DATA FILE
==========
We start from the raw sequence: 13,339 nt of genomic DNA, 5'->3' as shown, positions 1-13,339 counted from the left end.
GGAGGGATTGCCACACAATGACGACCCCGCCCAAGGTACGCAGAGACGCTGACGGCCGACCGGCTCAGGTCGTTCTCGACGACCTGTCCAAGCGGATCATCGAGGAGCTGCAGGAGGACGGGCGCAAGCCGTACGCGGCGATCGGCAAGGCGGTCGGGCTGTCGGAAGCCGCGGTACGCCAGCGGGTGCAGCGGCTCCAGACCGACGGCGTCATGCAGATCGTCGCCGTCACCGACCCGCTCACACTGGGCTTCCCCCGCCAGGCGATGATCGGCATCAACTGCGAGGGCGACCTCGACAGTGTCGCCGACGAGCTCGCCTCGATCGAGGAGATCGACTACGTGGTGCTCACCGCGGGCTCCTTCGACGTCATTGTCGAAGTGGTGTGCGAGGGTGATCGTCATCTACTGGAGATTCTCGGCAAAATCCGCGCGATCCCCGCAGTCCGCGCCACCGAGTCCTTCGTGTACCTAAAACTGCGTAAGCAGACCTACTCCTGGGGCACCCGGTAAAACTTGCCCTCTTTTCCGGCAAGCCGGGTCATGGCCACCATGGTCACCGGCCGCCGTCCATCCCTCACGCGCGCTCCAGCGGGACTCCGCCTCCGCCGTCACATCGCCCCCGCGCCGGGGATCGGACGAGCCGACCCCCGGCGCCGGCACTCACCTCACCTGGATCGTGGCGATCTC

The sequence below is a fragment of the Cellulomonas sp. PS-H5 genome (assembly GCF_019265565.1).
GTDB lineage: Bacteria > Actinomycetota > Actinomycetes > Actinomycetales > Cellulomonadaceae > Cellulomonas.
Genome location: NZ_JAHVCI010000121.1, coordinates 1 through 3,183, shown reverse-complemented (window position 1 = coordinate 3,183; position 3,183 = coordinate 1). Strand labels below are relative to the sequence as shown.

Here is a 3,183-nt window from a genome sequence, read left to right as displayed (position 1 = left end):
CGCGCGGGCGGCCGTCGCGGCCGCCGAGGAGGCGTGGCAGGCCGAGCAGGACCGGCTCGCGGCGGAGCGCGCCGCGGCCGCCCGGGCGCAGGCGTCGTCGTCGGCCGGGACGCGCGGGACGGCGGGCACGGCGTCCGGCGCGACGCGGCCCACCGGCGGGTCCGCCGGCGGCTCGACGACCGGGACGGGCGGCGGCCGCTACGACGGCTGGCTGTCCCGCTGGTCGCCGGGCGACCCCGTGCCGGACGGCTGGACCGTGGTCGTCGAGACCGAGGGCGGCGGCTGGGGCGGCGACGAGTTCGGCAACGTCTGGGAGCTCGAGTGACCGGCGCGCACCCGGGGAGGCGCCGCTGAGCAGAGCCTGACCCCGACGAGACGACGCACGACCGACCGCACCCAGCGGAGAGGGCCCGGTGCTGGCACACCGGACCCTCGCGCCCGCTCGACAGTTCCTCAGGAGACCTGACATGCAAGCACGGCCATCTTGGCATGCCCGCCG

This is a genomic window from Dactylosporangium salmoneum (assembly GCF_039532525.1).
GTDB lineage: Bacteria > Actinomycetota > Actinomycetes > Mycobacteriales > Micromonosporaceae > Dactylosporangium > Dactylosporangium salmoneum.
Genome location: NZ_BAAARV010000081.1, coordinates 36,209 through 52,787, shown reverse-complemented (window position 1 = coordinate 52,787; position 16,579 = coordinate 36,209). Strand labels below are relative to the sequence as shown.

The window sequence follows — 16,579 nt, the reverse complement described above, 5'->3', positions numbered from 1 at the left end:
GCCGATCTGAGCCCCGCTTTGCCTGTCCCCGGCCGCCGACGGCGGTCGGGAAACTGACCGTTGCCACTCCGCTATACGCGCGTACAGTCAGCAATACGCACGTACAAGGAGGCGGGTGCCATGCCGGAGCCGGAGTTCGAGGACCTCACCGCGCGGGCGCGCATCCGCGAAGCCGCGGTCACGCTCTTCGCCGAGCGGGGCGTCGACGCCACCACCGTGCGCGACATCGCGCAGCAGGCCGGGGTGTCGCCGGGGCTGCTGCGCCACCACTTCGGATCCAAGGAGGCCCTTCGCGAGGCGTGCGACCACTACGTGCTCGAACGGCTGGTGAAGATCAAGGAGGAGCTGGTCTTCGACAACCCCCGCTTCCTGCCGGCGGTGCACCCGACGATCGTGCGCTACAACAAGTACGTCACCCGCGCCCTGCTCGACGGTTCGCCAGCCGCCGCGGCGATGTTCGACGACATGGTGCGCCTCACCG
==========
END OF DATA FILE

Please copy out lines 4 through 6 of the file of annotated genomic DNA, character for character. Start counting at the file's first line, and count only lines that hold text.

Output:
GTDB lineage: Bacteria > Actinomycetota > Actinomycetes > Actinomycetales > Cellulomonadaceae > Cellulomonas.
Genome location: NZ_JAHVCI010000121.1, coordinates 1 through 3,183, shown reverse-complemented (window position 1 = coordinate 3,183; position 3,183 = coordinate 1). Strand labels below are relative to the sequence as shown.

Here is a 3,183-nt window from a genome sequence, read left to right as displayed (position 1 = left end):